The title of this book refers to the classic time and place for magic, witchcraft, and divination in Russia. The Bathhouse at Midnight, by one of the world's foremost experts on the subject, surveys all forms of magic, both learned and popular, in Russia from the fifth to the eighteenth century. While no book on the subject could be exhaustive, The Bathhouse at Midnight does describe and assess all the literary sources of magic, witchcraft, astrology, alchemy, and divination from Kiev Rus and Imperial Russia, and to some extent Ukraine and Belorussia. Where possible, Ryan identifies the sources of the texts (usually Greek, Arabic, or West European) and makes parallels to other cultures, ranging from classical antiquity to Finnic. He finds that Russia shares most of its magic and divination with the rest of Europe. Subjects covered include the Evil Eye, the Number of the Beast, omens, dreams, talismans and amulets, plants, gemstones, and other materials thought to possess magic properties. The first chapter gives a historical overview, and the final chapter summarizes the political, religious, and legal aspects of the history of magic in Russia. The author also provides translations of some key texts. The Bathhouse at Midnight will be invaluable for anyoneaastudent, teacher, or general readeraawith an interest in Russia, magic, or the occult. It is unique in its field and is set to become the definitive study of Russian magic.Medierat Handbook. ofPenamc .repriot l965.. p. 334. l24. ... wnriskikh ^ahaikala#39;ia., p. 79. l34. Mansikka. Religion, p. 224. l35. Sec ljmgworth. .Vein. p. l35. He also ordered a Silierian wizard to send a report on plaots and their virtues: ERE, III, p.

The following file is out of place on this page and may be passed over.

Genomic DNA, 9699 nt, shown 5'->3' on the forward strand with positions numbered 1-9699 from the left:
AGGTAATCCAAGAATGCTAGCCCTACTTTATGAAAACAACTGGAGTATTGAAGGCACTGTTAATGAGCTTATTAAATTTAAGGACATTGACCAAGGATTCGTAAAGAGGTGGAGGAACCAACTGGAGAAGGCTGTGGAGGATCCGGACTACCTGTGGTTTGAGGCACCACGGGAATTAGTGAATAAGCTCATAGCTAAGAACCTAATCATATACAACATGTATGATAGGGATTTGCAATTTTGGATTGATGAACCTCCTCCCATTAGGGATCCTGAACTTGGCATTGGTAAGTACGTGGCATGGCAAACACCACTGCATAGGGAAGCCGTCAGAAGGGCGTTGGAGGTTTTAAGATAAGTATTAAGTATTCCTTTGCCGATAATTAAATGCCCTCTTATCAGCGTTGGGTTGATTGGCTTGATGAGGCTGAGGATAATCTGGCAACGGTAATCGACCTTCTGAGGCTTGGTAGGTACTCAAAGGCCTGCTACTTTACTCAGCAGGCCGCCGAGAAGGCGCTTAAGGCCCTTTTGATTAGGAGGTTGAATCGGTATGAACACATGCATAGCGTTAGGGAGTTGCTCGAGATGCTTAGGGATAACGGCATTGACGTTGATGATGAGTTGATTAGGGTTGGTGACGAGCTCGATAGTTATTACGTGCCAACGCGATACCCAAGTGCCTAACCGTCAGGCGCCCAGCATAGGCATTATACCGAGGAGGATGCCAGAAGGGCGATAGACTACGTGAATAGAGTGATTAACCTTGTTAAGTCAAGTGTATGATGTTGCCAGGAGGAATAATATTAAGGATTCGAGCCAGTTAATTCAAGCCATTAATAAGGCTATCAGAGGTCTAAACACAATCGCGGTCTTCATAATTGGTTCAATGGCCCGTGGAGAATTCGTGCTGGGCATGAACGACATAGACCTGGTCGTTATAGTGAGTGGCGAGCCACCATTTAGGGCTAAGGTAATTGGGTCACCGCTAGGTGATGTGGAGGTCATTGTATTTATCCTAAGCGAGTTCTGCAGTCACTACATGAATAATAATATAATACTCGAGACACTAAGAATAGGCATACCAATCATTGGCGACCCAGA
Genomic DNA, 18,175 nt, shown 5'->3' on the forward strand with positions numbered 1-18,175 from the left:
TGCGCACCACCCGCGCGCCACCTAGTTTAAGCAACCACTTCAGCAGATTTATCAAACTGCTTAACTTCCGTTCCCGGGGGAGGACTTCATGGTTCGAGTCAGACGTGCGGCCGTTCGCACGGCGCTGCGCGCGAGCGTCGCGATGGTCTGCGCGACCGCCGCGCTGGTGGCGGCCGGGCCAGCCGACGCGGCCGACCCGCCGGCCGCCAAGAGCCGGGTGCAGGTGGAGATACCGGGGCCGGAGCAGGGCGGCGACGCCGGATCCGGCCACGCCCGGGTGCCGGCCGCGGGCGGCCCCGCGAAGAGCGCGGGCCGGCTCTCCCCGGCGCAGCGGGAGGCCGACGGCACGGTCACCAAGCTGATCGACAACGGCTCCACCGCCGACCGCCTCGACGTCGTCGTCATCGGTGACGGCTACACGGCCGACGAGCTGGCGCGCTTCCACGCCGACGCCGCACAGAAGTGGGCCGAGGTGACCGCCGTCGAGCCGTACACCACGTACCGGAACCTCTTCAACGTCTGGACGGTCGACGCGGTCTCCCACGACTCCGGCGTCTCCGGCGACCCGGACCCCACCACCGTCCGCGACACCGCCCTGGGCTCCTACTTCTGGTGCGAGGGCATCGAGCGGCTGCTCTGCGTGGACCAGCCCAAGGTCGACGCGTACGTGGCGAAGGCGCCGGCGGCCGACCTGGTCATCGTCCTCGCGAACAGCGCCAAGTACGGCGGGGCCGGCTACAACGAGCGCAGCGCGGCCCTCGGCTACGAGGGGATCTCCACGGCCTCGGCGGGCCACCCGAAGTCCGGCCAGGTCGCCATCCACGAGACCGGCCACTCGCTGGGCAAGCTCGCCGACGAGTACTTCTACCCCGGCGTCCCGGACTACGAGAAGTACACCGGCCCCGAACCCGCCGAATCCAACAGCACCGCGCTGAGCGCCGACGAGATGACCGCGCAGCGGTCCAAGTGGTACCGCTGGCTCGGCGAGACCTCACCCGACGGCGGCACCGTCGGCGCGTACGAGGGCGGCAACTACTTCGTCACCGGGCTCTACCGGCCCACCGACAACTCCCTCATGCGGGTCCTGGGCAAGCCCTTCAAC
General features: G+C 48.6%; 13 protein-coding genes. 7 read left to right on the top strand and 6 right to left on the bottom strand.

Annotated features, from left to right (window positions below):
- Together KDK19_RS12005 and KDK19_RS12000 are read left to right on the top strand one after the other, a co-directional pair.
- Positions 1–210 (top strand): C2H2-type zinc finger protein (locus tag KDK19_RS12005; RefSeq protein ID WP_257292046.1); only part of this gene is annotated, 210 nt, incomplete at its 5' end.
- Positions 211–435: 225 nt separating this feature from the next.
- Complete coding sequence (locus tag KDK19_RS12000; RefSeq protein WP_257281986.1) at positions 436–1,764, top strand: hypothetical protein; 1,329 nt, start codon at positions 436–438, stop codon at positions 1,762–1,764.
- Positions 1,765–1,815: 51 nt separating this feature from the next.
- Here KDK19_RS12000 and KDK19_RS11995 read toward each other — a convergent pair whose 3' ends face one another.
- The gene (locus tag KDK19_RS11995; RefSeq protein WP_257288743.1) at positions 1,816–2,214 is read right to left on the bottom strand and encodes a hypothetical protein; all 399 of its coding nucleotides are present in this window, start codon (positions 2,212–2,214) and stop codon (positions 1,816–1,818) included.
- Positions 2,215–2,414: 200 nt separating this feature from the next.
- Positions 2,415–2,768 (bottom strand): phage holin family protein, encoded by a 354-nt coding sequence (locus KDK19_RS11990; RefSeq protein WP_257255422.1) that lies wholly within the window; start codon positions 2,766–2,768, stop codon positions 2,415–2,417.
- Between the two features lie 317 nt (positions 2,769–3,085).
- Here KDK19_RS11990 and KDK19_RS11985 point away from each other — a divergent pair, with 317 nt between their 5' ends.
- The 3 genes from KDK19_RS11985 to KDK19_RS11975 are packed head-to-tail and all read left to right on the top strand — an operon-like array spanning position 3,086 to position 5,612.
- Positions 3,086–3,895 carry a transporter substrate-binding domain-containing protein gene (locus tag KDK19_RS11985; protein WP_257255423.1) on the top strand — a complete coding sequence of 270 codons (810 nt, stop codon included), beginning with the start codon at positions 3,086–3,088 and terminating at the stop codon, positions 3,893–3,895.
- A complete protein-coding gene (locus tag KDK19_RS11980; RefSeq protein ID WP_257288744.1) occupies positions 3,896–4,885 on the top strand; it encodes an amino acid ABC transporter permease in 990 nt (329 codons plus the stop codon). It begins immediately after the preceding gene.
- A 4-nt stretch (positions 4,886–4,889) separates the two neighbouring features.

|Title||:||The Bathhouse at Midnight|
|Author||:||William Francis Ryan|
|Publisher||:||Penn State Press - 1999-01-01|